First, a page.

Boris flounders like fish on inequality because it's not in his Conservative equation - Joyce McMillan

A FEW WEEKS ago, in Coventry, Boris Johnson launched - or re-launched - his plan for “levelling up” the UK, in a speech that was widely greeted with derision and criticism, even by some members of his own party. In fact, the Prime Minister’s waffly sentence structure and speaking style may have made the speech appear slightly more vacuous than it was.

Britain's Prime Minister Boris Johnson speaks, onboard the Esvagt Alba during a visit to the Moray Offshore Windfarm East, off the Aberdeenshire coast, Scotland, Thursday, Aug. 5, 2021. (Jane Barlow/Pool Photo via AP)
Britain's Prime Minister Boris Johnson speaks, onboard the Esvagt Alba during a visit to the Moray Offshore Windfarm East, off the Aberdeenshire coast, Scotland, Thursday, Aug. 5, 2021. (Jane Barlow/Pool Photo via AP)

Somewhere in there, there were some serious, if not quite new, undertakings on matters like infrastructure investment that might indeed - if well implemented - have some impact on the UK’s well documented regional income equalities, which currently show six English regions among the ten poorest in northern Europe, in terms of GDP her head.

What was most striking about the speech, though, was its chronic and almost embarrassing evasion of the central feature of those inequalities; the massive failure of income distribution that concentrates a huge proportion of the UK’s national wealth in the south east of the country, and leaves every other region or nation struggling to keep up, with varying degrees of success. It’s not that Boris Johnson is unaware of these inequalities; he is clearly very exercised by them, not least by their impact on health and longevity.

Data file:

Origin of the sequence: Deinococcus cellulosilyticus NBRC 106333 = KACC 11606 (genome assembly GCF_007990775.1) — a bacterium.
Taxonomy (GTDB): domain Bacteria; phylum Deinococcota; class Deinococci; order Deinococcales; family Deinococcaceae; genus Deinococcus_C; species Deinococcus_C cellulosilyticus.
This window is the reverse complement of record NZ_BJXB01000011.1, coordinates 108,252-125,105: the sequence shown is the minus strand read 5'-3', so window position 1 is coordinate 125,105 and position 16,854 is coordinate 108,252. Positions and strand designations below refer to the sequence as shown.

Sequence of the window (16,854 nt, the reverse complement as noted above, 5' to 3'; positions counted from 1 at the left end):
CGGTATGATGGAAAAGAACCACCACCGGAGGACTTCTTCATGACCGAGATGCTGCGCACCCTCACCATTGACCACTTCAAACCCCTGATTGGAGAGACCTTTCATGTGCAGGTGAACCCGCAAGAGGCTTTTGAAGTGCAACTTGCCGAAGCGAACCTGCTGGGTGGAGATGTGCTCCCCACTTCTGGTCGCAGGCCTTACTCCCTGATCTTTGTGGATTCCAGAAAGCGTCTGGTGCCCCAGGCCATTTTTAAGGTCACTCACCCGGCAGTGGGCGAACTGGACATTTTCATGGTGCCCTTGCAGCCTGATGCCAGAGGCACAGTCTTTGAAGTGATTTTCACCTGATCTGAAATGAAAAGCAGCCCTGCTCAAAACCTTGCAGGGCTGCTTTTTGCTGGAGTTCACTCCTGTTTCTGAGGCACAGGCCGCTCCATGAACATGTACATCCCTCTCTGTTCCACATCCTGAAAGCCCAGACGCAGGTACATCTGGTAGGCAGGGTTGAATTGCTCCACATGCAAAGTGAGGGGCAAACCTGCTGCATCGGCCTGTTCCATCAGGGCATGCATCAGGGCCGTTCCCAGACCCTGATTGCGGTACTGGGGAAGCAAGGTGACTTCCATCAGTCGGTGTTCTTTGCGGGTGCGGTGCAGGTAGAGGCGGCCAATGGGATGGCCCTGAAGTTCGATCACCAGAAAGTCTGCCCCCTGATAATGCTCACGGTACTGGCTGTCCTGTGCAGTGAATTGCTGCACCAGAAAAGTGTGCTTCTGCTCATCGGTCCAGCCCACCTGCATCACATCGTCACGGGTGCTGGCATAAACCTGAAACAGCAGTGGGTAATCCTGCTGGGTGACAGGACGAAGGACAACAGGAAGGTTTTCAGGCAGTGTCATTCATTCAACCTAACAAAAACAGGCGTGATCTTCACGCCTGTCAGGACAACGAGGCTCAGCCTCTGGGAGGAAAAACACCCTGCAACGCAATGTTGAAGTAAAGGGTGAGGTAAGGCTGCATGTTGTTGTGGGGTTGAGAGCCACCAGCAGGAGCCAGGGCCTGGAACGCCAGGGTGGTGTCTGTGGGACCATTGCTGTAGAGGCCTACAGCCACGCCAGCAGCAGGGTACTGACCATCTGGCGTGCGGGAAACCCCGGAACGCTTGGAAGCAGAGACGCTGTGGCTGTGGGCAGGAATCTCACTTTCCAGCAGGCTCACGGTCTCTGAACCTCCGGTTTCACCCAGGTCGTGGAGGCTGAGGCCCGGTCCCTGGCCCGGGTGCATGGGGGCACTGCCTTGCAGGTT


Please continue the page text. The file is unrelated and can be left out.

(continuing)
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Yet faced by the disparity between life expectancy in Glasgow or Blackpool, as opposed to Rutland, the Prime Minister’s astonishing response is to ask “why do the people of Rutland live to such prodigious ages? Who knows – but they do.” He resorts to a supposedly amusing rhetorical device, in other words, to disguise the fact that everyone with any interest in the subject knows exactly why the people of Rutland live longer; it is because, on average, they are richer, and consequently live in better housing, eat better food, suffer much less stress, have more opportunities for healthy leisure activities, and can retire when they feel like it.

And having avoided this basic truth, the Prime Minister then has no option but to veer off into a series of ridiculous riffs about how poorer regions will only prosper when they have better law and order and how a £50 million investment in new football pitches will somehow transform the nation.

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Finally, the PM observes - accurately enough - that Germany does this levelling up thing much better than the UK; he also notes that this has something to do with strong regional leadership. His conclusion, though, is that the Westminster government should impose new forms of local leadership in a top-down manner, insisting on elected city mayors here, and new county deals there. The idea of genuinely autonomous regions like the German lander, electing their own governments, raising their own taxes, and setting their own priorities across large areas of policy, never seems to enter his head when it comes to England; and clearly displeases him greatly when it comes to Scotland, Wales and Northern Ireland.